SOI remains Consistently Positive
Dave McRae, Office of Climate Change 13/01/09
Based on the monthly SOI values recorded for November of plus 17.4 and for December of plus 11.6, the SOI has remained in a Consistently Positive phase.
An analysis of historical rainfall records and a Consistently Positive SOI phase at the end of December indicates a reasonable 50 to 70% chance of getting above median rainfall during January through to the end of March across most of Queensland.
The main exception is for the coastal strip running from the Hervey Bay district through to north of Rockhampton where there is a higher 70 to 80% chance of getting above median rainfall during January through to the end of March.
For example Gladstone has an 80% chance of getting above its January to March median rainfall of 415mm, Bundaberg has a 75% chance of getting above its January to March median rainfall of 460mm, Rockhampton has a 70% chance of getting above its January to March median rainfall of 350mm, Toowoomba has a 65% chance of getting above its January to March median rainfall of 310mm, Winton has a 65% chance of getting above its January to March median rainfall of 190mm and Yuleba has a 60% chance of getting above its January to March median rainfall of 190mm.
The 30 day average of the SOI as of 7 January is plus 14.4. You can receive a text message with the latest SOI values sent to your mobile phone. To subscribe to this free service, call (07) 4688 1459.
When using a climate forecast you should remember that the probability or percent chance of something occurring is just that - a probability. For example if there is a 70% chance of recording more than 100 mm there is also a 30% chance of recording less than 100 mm i.e. 70-30; 30-70. It does not mean that you will get 70% more than 100 mm or 100 mm plus another 70%.
For those who like to follow the relationship between the SOI and rainfall patterns in more detail, have a look at what happened in your area during January to March in the following years since 1950 that have had a Consistently Positive SOI phase at the end of December; 1950, 1955, 1961, 1970, 1975, 1988, 1998, 1999, 2000 and 2007.
Find out your average rainfall for January to March and see how many times rainfall was well below, well above or close to average during January to March in the listed years. For more information on historical rainfall data for your region try Rainman Streamflow or www.bom.gov.au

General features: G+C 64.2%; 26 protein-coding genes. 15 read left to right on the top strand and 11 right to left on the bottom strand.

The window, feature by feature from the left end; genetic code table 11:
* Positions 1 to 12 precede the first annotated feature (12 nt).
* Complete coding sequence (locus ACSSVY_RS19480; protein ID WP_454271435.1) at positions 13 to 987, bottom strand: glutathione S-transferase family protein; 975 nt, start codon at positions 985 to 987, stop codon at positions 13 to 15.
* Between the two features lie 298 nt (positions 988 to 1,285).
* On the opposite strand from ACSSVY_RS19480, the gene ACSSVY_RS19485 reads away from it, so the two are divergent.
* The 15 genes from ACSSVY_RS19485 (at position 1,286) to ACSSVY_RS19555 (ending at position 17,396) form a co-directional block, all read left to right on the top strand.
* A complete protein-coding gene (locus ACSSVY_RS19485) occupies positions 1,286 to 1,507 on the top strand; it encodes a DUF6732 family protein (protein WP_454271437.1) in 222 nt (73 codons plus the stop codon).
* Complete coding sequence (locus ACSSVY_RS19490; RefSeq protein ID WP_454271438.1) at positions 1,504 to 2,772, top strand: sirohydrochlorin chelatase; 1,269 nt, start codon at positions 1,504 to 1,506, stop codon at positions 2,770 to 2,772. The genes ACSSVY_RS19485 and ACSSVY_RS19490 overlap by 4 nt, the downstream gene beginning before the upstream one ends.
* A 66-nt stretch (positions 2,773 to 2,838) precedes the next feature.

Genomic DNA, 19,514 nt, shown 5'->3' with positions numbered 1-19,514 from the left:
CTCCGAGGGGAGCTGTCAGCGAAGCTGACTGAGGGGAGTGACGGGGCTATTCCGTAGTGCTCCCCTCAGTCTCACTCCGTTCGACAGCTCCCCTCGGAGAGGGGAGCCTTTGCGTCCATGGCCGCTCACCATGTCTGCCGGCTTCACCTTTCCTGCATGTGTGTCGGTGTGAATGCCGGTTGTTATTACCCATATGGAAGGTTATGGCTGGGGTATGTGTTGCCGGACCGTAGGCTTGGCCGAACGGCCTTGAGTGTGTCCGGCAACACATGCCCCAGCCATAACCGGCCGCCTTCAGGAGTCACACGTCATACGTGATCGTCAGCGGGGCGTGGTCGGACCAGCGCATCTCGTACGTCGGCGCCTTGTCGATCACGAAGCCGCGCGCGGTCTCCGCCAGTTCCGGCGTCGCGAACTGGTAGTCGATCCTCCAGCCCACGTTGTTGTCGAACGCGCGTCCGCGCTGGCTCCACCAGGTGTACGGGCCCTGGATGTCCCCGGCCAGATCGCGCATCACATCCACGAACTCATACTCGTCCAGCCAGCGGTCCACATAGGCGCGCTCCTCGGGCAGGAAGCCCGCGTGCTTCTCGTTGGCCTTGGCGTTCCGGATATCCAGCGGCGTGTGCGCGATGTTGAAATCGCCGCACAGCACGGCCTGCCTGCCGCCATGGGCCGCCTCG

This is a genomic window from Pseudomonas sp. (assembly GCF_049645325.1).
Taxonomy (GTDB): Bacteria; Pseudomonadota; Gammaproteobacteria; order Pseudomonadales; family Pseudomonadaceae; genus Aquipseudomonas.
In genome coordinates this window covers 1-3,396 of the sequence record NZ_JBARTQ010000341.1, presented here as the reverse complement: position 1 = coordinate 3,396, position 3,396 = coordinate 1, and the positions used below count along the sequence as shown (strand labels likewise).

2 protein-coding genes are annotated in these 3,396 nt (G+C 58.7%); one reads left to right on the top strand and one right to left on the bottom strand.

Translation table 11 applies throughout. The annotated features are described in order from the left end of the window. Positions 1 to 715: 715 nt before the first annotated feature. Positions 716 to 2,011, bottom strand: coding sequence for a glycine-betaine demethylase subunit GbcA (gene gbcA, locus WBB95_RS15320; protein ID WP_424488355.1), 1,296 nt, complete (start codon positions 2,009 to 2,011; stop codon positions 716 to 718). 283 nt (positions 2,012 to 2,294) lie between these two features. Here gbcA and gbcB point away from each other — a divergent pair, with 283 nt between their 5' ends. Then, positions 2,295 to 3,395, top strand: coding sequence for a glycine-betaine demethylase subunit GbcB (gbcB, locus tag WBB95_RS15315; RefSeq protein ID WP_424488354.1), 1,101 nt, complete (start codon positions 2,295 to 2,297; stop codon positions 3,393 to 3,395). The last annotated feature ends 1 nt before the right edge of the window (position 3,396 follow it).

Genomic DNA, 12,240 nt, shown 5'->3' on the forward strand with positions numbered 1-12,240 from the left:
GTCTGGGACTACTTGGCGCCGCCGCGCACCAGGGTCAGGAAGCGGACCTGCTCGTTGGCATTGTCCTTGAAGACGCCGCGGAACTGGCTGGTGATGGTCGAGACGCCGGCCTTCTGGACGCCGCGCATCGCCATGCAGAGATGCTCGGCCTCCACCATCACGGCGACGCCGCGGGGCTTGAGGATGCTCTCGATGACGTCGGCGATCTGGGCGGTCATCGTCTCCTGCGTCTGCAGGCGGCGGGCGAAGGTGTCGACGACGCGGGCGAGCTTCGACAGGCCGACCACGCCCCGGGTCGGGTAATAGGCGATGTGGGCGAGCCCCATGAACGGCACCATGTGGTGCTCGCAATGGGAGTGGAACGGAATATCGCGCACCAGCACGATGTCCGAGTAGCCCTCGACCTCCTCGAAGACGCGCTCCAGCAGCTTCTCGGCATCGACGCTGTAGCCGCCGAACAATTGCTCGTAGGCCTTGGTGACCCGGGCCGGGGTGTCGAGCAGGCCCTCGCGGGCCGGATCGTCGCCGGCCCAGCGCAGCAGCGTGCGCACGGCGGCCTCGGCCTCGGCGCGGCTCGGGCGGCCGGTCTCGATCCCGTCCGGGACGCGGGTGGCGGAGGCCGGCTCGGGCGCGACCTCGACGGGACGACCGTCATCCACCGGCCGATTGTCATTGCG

The Madden-Julian Oscillation or MJO last crossed northern Australia during late December/early January. If its timing remains consistent, the next passage of the MJO is likely to occur during early February. Interestingly a key time to watch for the potential development of cyclones is after summer passages of the MJO.
The MJO is a band of low air pressure which originates off the east coast of central Africa. It travels eastward across the Indian Ocean and northern Australia roughly every 30 to 60 days. Because of the timing of the MJO the phenomenon is also known as the forty day wave. It can be used as an indicator for the timing of potential rainfall events.
The impact of the MJO on rainfall varies between the different seasons and location. For example the MJO has a greater influence on rainfall throughout northern Australia during summer and southern Australia during winter. For more information try www.apsru.gov.au/mjo/
The Bureau of Meteorology has recently released the annual Australian Climate Statement for 2008. Key summary points are that the mean Australian annual temperature for 2008 was the 14th warmest on record (0.41Â°C above normal); above average annual rainfall was recorded across the Top End, eastern Queensland, northeast New South Wales and far west parts of Western Australia with average to below average rainfall throughout the rest of Australia including the southern Murray Darling Basin which further exacerbated the drought conditions experienced in that region. For more information go to www.bom.gov.au/climate/current/
According to the Bureau of Meteorology ENSO Wrap-Up (available at www.bom.gov.au/climate/enso) a neutral sea surface temperature (SST) pattern is persisting in the Pacific Ocean.
Of interest however, is that a number of La Nina like characteristics can also be found. For example, the south east trade winds have been stronger than normal across the western half of the equatorial Pacific. This has contributed to the SOI remaining in positive values for the last few months and the inflow of warm moist air across the eastern Australian coastline.
Also subsurface ocean temperatures stretching from the central to eastern Pacific are cooler than normal. This would normally be considered as an early indicator for a developing La Nina SST pattern. This raises the possibility of indicators reaching La Niña levels, even if only briefly, if the cooling persists.
Historically however, our climate year runs from autumn to autumn and it would be unusual for a La Nina (or that matter an El Nino) to develop at this time of year. This is reflected in the output from the reviewed dynamic climate models with the majority forecasting a neutral SST pattern to persist through to the end of the 08/09 summer. For more information on SST's go to www.bom.gov.au/climate/enso/